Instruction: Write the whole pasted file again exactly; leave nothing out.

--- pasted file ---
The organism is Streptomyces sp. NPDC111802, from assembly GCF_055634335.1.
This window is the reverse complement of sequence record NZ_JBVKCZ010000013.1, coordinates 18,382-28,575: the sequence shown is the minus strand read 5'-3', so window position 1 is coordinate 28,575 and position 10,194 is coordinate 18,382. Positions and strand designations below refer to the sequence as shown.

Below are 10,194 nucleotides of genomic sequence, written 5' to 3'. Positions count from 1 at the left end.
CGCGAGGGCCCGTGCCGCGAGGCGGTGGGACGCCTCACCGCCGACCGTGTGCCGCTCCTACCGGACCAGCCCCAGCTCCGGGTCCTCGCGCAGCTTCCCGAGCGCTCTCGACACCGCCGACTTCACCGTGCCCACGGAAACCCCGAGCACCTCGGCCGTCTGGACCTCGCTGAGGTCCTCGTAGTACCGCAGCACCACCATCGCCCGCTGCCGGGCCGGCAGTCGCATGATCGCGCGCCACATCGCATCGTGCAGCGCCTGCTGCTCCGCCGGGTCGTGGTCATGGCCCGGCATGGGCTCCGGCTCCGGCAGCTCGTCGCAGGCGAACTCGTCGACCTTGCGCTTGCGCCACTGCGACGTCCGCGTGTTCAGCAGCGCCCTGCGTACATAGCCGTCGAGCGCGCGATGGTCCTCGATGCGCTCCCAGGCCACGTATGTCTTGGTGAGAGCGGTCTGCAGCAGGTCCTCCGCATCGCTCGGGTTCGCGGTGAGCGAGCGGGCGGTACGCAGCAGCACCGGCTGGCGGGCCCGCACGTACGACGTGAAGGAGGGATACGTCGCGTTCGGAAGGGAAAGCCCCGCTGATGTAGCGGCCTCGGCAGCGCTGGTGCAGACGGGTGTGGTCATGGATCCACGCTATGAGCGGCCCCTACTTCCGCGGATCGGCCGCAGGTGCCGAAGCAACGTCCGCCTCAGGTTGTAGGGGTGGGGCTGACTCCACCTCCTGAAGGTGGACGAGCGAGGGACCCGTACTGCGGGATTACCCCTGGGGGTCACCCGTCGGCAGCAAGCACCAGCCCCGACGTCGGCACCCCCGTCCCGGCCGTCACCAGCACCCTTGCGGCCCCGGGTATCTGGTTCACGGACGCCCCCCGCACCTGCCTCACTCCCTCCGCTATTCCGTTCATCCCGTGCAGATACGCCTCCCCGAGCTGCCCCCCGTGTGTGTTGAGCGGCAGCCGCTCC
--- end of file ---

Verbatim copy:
The organism is Streptomyces sp. NPDC111802, from assembly GCF_055634335.1.
This window is the reverse complement of sequence record NZ_JBVKCZ010000013.1, coordinates 18,382-28,575: the sequence shown is the minus strand read 5'-3', so window position 1 is coordinate 28,575 and position 10,194 is coordinate 18,382. Positions and strand designations below refer to the sequence as shown.

Below are 10,194 nucleotides of genomic sequence, written 5' to 3'. Positions count from 1 at the left end.
CGCGAGGGCCCGTGCCGCGAGGCGGTGGGACGCCTCACCGCCGACCGTGTGCCGCTCCTACCGGACCAGCCCCAGCTCCGGGTCCTCGCGCAGCTTCCCGAGCGCTCTCGACACCGCCGACTTCACCGTGCCCACGGAAACCCCGAGCACCTCGGCCGTCTGGACCTCGCTGAGGTCCTCGTAGTACCGCAGCACCACCATCGCCCGCTGCCGGGCCGGCAGTCGCATGATCGCGCGCCACATCGCATCGTGCAGCGCCTGCTGCTCCGCCGGGTCGTGGTCATGGCCCGGCATGGGCTCCGGCTCCGGCAGCTCGTCGCAGGCGAACTCGTCGACCTTGCGCTTGCGCCACTGCGACGTCCGCGTGTTCAGCAGCGCCCTGCGTACATAGCCGTCGAGCGCGCGATGGTCCTCGATGCGCTCCCAGGCCACGTATGTCTTGGTGAGAGCGGTCTGCAGCAGGTCCTCCGCATCGCTCGGGTTCGCGGTGAGCGAGCGGGCGGTACGCAGCAGCACCGGCTGGCGGGCCCGCACGTACGACGTGAAGGAGGGATACGTCGCGTTCGGAAGGGAAAGCCCCGCTGATGTAGCGGCCTCGGCAGCGCTGGTGCAGACGGGTGTGGTCATGGATCCACGCTATGAGCGGCCCCTACTTCCGCGGATCGGCCGCAGGTGCCGAAGCAACGTCCGCCTCAGGTTGTAGGGGTGGGGCTGACTCCACCTCCTGAAGGTGGACGAGCGAGGGACCCGTACTGCGGGATTACCCCTGGGGGTCACCCGTCGGCAGCAAGCACCAGCCCCGACGTCGGCACCCCCGTCCCGGCCGTCACCAGCACCCTTGCGGCCCCGGGTATCTGGTTCACGGACGCCCCCCGCACCTGCCTCACTCCCTCCGCTATTCCGTTCATCCCGTGCAGATACGCCTCCCCGAGCTGCCCCCCGTGTGTGTTGAGCGGCAGCCGCTCC